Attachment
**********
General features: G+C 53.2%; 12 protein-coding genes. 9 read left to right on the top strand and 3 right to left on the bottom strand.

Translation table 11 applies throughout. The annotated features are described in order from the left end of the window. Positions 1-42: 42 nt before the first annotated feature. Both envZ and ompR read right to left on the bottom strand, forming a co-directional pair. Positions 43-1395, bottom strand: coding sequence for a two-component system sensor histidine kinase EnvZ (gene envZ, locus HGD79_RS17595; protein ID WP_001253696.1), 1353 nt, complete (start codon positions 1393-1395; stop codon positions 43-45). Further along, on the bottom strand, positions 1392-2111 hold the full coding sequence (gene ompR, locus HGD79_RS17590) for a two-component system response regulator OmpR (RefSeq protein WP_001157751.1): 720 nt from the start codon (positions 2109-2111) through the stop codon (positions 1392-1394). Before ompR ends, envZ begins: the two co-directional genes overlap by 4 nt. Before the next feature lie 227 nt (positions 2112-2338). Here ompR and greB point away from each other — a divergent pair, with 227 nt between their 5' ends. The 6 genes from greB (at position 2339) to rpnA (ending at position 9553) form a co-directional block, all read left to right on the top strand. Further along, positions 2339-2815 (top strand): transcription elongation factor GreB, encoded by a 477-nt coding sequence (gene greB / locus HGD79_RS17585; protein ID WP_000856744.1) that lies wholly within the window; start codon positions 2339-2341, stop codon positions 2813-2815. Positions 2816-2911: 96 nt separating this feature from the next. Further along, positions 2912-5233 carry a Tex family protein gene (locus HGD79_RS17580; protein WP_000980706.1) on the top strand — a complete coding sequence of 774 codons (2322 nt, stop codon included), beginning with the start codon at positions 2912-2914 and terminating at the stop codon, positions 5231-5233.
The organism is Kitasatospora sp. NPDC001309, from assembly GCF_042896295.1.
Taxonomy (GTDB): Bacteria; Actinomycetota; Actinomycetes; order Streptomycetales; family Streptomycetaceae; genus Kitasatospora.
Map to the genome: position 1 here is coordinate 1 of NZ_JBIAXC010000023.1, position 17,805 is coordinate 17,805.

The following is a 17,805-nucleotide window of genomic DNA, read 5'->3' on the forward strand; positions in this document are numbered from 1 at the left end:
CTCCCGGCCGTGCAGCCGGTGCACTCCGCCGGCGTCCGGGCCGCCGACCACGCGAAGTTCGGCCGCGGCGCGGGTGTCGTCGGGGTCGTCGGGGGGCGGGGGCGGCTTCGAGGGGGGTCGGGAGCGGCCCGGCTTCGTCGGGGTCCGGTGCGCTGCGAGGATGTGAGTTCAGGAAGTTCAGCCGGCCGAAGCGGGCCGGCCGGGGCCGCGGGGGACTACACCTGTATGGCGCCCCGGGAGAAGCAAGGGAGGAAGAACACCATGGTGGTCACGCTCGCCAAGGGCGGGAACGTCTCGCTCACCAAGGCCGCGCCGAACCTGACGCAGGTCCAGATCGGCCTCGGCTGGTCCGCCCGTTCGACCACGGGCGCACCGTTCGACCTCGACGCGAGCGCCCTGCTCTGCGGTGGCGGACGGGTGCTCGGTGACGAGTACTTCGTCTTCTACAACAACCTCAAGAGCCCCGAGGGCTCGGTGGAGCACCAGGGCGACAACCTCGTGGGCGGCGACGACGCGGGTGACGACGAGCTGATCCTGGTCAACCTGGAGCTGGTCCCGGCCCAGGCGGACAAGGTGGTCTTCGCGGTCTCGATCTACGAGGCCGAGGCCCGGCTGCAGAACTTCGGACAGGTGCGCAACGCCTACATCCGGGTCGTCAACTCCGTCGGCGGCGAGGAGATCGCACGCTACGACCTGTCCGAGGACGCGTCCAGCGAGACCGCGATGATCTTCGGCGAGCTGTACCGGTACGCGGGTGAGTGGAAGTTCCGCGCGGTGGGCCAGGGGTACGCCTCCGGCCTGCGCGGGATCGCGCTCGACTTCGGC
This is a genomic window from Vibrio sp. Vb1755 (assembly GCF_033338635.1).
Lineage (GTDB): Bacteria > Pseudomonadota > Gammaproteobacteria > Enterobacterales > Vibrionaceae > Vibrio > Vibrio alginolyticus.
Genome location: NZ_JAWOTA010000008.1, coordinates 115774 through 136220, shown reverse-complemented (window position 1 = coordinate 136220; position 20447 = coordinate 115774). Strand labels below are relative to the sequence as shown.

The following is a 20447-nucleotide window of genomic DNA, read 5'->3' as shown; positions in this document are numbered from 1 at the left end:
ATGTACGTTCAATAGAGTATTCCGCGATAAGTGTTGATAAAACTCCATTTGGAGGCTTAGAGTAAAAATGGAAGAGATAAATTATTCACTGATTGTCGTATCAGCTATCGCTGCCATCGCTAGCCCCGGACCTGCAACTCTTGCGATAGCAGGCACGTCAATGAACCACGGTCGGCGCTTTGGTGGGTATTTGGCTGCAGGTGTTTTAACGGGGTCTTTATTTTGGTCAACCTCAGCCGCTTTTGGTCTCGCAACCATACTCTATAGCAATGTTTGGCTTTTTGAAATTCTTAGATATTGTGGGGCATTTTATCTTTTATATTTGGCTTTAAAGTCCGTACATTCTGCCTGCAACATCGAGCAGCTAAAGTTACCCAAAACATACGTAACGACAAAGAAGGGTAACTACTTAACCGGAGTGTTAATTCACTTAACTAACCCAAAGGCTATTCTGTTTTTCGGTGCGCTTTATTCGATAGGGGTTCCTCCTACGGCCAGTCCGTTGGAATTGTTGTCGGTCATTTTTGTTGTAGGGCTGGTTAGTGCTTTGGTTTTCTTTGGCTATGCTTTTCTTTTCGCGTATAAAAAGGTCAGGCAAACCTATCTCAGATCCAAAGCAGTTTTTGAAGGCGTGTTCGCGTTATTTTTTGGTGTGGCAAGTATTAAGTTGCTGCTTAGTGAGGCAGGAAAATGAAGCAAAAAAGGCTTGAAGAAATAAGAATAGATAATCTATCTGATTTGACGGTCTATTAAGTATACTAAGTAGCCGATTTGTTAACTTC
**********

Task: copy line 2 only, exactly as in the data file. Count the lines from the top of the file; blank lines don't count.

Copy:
Translation table 11 applies throughout. The annotated features are described in order from the left end of the window. Positions 1-42: 42 nt before the first annotated feature. Both envZ and ompR read right to left on the bottom strand, forming a co-directional pair. Positions 43-1395, bottom strand: coding sequence for a two-component system sensor histidine kinase EnvZ (gene envZ, locus HGD79_RS17595; protein ID WP_001253696.1), 1353 nt, complete (start codon positions 1393-1395; stop codon positions 43-45). Further along, on the bottom strand, positions 1392-2111 hold the full coding sequence (gene ompR, locus HGD79_RS17590) for a two-component system response regulator OmpR (RefSeq protein WP_001157751.1): 720 nt from the start codon (positions 2109-2111) through the stop codon (positions 1392-1394). Before ompR ends, envZ begins: the two co-directional genes overlap by 4 nt. Before the next feature lie 227 nt (positions 2112-2338). Here ompR and greB point away from each other — a divergent pair, with 227 nt between their 5' ends. The 6 genes from greB (at position 2339) to rpnA (ending at position 9553) form a co-directional block, all read left to right on the top strand. Further along, positions 2339-2815 (top strand): transcription elongation factor GreB, encoded by a 477-nt coding sequence (gene greB / locus HGD79_RS17585; protein ID WP_000856744.1) that lies wholly within the window; start codon positions 2339-2341, stop codon positions 2813-2815. Positions 2816-2911: 96 nt separating this feature from the next. Further along, positions 2912-5233 carry a Tex family protein gene (locus HGD79_RS17580; protein WP_000980706.1) on the top strand — a complete coding sequence of 774 codons (2322 nt, stop codon included), beginning with the start codon at positions 2912-2914 and terminating at the stop codon, positions 5231-5233.